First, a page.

Touchscreen technology similar to what is found in the new iPad will be hot among schools and school children, a leading technology research company has predicted.
Gartner claim that more than half of all computers destined for children will use a touchscreen by 2015, due in part to the iPad, and over 50 per cent of the systems sold for use by children below age 15 will have some kind of touch. The rapid shift should come simply because younger audiences consider touch more natural than their parents, who are still used to a mouse and keyboard; Apple is helping to lay a groundwork for the younger generation.
Home users and schools are also more likely to gravitate towards touchscreens, since there are both fewer barriers to adoption and a younger overall group. Education may find it crucial as they may need both finger input, for children just learning to use computers, as well as pen input for math equations and other diagrams that can’t be written with just a keyboard. Apple’s interface for the iPad is built around finger control but supports capacitive pens.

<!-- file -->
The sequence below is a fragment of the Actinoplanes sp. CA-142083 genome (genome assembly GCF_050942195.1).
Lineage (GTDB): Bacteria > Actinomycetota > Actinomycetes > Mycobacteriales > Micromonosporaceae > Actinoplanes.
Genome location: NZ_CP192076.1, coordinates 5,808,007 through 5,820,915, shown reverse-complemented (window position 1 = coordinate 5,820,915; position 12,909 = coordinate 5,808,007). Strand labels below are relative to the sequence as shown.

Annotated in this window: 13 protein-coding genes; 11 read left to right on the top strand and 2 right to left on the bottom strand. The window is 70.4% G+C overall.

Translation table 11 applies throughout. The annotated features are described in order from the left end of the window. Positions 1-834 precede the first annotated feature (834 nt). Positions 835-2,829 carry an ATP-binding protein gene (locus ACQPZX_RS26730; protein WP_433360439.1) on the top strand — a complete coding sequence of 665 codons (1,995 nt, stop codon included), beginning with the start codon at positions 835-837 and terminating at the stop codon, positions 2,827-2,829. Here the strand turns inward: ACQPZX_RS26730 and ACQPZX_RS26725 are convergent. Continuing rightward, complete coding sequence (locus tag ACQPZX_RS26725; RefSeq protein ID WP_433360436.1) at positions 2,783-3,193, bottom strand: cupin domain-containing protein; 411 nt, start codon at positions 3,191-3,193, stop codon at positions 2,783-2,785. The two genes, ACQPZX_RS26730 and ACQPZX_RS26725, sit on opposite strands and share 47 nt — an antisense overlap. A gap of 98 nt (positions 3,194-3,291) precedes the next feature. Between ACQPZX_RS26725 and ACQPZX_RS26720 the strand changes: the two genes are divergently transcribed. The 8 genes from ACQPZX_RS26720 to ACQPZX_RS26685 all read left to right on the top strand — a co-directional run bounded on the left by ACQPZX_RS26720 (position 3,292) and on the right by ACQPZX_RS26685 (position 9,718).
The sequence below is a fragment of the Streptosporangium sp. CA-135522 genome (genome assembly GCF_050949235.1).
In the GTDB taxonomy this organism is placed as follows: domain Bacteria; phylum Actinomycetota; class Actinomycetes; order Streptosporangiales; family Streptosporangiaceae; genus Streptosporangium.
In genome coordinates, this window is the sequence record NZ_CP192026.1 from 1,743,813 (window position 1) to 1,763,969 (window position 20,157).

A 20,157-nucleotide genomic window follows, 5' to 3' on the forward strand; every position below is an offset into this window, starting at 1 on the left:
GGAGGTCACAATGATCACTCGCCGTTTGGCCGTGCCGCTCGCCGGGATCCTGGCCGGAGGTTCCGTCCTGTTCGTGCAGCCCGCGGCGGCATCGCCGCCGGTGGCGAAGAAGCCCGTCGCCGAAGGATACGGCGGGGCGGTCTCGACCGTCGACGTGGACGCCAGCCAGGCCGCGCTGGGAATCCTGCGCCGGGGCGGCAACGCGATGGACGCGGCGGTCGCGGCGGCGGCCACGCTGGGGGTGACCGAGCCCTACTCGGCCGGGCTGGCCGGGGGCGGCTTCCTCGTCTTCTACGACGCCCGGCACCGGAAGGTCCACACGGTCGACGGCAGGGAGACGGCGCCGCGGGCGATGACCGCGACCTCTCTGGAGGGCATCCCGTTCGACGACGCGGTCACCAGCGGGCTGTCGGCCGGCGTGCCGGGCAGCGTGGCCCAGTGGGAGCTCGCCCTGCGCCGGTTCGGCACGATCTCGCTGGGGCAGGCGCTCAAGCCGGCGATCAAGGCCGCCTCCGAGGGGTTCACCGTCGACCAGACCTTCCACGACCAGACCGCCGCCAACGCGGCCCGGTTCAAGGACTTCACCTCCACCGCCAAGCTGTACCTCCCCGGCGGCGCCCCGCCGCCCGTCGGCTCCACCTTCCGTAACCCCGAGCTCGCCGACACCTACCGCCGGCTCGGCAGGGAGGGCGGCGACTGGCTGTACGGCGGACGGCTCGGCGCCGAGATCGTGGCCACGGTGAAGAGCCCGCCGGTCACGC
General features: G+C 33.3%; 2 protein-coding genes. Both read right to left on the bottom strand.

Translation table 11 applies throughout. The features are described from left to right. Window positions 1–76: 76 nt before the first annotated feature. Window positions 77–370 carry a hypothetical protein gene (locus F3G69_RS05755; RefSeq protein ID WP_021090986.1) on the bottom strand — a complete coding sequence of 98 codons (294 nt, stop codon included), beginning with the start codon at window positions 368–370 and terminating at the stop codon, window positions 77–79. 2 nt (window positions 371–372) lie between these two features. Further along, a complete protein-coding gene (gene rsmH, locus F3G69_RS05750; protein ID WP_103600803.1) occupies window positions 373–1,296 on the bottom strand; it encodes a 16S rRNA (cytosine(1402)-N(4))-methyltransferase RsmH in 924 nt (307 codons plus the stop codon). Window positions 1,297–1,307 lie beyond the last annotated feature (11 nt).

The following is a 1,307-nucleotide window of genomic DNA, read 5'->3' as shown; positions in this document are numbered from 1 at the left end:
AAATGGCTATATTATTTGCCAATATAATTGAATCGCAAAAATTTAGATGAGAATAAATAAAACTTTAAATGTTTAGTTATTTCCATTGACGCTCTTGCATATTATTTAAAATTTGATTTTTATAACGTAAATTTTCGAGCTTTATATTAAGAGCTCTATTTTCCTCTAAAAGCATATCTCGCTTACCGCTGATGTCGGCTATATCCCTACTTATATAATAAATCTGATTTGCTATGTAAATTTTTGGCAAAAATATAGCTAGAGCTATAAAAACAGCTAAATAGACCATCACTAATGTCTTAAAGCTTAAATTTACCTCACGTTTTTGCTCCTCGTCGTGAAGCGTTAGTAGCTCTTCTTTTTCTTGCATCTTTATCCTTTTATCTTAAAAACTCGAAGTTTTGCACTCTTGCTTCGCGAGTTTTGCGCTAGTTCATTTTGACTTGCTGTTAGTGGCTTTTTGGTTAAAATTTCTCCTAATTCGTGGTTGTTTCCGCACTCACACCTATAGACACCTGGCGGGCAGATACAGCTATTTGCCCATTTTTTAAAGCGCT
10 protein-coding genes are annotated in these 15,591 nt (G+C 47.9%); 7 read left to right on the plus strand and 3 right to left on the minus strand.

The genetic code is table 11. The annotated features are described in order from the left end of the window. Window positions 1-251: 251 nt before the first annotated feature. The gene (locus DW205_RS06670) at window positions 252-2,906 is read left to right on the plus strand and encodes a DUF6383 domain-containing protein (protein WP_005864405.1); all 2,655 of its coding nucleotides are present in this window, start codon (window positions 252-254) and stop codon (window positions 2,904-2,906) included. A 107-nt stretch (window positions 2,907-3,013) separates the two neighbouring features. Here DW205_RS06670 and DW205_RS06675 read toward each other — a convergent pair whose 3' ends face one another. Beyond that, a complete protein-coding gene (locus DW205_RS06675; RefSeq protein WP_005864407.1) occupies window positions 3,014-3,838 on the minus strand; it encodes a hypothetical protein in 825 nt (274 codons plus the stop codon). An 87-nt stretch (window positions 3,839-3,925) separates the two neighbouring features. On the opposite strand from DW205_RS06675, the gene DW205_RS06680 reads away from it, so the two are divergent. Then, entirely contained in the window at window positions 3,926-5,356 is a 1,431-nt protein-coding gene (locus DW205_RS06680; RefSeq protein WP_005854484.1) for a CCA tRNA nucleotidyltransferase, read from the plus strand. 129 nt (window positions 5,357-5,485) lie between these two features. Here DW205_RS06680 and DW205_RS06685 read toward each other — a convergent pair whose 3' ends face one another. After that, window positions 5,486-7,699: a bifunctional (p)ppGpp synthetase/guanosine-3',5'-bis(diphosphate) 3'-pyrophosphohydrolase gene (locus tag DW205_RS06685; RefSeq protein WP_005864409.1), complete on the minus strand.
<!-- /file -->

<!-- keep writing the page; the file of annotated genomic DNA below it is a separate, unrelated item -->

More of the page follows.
Up to 75 per cent of schools may require some level of touch by 2015, according to the schools joining in Gartner’s study.
The only group most likely to hold out will be large-scale business, which could see less than two per cent of its computers carrying some form of touch. Most legacy apps don’t recognise touch, and many of the older employees are too familiar with the mouse to easily adapt to touchscreens. Those that do will likely be working with graphs and other visual sets at first, though this could lead to changes in the long term.
Today, touchscreens beyond the iPad are mostly limited to convertible tablet notebooks, as well as a handful of all-in-ones and netbooks, many of which come from ASUS, Dell and HP.